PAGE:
3 Remarkable Truths About Designing Breathtaking Products
Creating a world-class product once is hard. Creating several outstanding products is almost impossible.
James Dyson has delivered three breathtaking products(Airblade, Vacuum, Air Multiplier) which firmly puts him in the league of design greats such as Dieter Rams and Jonathan Ive.
Every public space we visit seems to have a Dyson Airblade for drying your hands, and their ball-shaped vacuum cleaner sets the standard for the home appliance category.
In solving hard problems, Dyson has also created enormous value is his company which is valued at over $3 Billion. Let's dive into his philosophy and approach and discover what we can learn about designing breakthrough products.
Design is Solving Problems
Dyson loves to solve problems that users face. He starts with breaking down the problem and the current solution. At this stage, he looks to employ engineering to make something work dramatically better than today.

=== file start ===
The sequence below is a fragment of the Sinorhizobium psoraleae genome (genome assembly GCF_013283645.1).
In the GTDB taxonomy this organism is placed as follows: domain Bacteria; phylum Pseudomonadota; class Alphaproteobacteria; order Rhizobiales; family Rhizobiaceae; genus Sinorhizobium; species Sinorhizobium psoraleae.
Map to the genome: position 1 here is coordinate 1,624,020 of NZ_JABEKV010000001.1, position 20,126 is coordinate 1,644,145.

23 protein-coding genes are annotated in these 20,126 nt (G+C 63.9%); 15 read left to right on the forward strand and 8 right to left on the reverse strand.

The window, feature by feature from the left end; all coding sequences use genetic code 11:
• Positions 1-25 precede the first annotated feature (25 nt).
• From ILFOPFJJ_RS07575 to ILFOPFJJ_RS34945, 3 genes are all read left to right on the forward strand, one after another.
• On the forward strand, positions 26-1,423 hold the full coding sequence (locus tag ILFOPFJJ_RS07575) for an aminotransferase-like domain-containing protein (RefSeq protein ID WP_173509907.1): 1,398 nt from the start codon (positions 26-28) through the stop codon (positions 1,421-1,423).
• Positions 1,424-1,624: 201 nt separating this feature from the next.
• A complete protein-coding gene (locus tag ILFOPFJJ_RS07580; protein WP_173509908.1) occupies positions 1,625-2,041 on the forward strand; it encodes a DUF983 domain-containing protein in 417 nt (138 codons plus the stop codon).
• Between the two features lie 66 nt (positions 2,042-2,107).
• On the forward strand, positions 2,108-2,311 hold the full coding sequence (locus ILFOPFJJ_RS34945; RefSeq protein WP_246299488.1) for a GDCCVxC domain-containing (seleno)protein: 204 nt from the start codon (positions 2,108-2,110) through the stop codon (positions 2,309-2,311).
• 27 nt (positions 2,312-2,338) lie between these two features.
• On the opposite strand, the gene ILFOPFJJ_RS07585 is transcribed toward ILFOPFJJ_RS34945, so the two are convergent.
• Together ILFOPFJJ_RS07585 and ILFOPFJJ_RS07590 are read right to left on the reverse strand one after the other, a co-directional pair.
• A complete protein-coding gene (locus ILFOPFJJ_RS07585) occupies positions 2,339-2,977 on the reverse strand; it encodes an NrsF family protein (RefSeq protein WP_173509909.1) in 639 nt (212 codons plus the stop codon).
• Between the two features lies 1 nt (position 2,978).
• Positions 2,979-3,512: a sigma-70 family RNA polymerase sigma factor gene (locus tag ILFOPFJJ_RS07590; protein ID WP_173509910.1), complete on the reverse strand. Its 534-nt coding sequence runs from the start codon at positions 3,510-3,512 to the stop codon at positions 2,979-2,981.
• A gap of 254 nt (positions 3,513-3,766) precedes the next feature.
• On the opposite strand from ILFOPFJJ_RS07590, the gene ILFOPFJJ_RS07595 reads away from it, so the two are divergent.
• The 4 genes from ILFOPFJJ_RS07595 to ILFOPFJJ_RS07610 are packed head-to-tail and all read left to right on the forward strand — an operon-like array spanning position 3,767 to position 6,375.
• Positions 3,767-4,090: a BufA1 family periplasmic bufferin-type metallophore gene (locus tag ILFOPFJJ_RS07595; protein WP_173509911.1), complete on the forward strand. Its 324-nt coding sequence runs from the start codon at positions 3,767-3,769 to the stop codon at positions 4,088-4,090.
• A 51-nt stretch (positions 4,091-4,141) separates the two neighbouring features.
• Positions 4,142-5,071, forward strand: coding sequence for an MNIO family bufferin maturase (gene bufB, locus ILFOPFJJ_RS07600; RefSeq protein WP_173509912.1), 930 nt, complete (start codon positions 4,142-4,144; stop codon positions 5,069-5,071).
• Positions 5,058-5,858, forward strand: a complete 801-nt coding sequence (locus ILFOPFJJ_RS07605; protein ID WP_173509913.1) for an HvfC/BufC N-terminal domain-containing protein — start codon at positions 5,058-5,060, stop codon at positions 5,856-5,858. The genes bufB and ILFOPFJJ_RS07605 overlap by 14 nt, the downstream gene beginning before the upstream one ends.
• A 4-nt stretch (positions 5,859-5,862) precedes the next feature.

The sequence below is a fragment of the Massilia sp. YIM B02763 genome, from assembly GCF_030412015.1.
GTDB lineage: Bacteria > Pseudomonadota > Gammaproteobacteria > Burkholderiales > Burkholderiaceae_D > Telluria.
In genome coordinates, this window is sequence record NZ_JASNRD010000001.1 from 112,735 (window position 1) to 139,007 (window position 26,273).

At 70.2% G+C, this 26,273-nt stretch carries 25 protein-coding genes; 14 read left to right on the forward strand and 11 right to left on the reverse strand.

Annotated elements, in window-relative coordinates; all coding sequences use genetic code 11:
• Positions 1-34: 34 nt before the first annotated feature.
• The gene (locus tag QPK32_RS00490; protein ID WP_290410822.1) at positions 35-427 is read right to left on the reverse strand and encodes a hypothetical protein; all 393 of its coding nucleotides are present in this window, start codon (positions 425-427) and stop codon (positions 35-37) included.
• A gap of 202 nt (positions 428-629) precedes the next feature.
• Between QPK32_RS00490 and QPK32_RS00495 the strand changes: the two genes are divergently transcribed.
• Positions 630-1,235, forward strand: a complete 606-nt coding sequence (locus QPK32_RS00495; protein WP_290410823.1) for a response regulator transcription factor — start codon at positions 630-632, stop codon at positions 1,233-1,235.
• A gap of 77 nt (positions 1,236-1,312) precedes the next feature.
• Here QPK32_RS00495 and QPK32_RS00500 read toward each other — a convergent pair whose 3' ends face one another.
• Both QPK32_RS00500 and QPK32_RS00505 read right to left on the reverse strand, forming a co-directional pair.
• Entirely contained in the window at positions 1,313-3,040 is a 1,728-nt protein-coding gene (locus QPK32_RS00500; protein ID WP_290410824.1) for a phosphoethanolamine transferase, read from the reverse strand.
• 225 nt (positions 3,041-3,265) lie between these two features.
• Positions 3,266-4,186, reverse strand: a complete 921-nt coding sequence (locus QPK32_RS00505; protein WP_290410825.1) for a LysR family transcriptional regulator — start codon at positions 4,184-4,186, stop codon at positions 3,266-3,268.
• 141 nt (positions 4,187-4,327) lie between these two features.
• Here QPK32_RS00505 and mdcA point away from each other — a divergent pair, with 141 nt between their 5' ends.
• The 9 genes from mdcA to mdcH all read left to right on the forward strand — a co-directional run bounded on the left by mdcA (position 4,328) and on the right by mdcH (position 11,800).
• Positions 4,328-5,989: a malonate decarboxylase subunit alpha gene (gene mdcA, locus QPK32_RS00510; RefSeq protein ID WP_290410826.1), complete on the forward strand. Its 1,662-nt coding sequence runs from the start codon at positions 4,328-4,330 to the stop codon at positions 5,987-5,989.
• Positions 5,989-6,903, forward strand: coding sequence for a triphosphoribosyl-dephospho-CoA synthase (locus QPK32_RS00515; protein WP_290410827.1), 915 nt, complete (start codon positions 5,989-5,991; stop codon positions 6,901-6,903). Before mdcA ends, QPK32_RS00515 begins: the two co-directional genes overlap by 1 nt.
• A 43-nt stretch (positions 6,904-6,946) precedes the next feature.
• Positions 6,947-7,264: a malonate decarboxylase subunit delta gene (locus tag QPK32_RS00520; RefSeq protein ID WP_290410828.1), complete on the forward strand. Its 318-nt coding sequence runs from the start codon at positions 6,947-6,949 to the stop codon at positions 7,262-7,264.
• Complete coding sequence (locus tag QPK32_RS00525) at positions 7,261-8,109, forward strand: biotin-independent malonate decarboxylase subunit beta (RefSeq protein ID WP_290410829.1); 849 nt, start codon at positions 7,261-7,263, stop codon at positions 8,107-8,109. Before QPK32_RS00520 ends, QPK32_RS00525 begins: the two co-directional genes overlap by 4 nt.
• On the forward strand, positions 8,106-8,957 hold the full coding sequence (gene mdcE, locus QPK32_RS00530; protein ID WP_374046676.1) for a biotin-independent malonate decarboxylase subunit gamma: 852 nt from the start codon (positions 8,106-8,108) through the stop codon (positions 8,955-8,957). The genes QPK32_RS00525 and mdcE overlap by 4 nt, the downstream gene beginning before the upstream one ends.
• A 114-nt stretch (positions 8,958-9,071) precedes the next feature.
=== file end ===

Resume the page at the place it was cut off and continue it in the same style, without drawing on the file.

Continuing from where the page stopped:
Like Elon Musk or Jeff Bezos, he delights in the discovery of a problem to solve. This moment is where great design begins - the problem.
Design is relentless invention
With over 35 years of experience, what Dyson teaches us that we will not find the answer the first time we try to design. He believes that the struggle of testing many times is the hard work required. If we stay the course we will eventually make a breakthrough. He tested his vacuum prototypes 5127 times before he solved the problem.
Jonathan Ive from Apple also believes that rigour and time are basic requirements of the long design journey from start to finish. There are no shortcuts.
Design is Something that Works
Dyson believes design goes deeper than what we see on the outside. He takes a much more in-depth view of design. It's about creating something that works. And the product must work far better than anything else on the market today. He often uses his engineering mind to put technology at the heart of his new inventions.
Dyson's thoughts align nicely with the Google X team that live across the Atlantic from Dyson HQ. Astro Teller of Google sees design and innovation as the intersection of a big problem, a radical solution, and breakthrough technology.
After studying James Dyson, he shares many traits of Yvon Chouinard, founder of Patagonia. Dyson is designer and creator of anything else. He's almost an accidental businessman. The beauty of his lesson is that the more he focusses on solving problems, the more entrepreneurial success he has.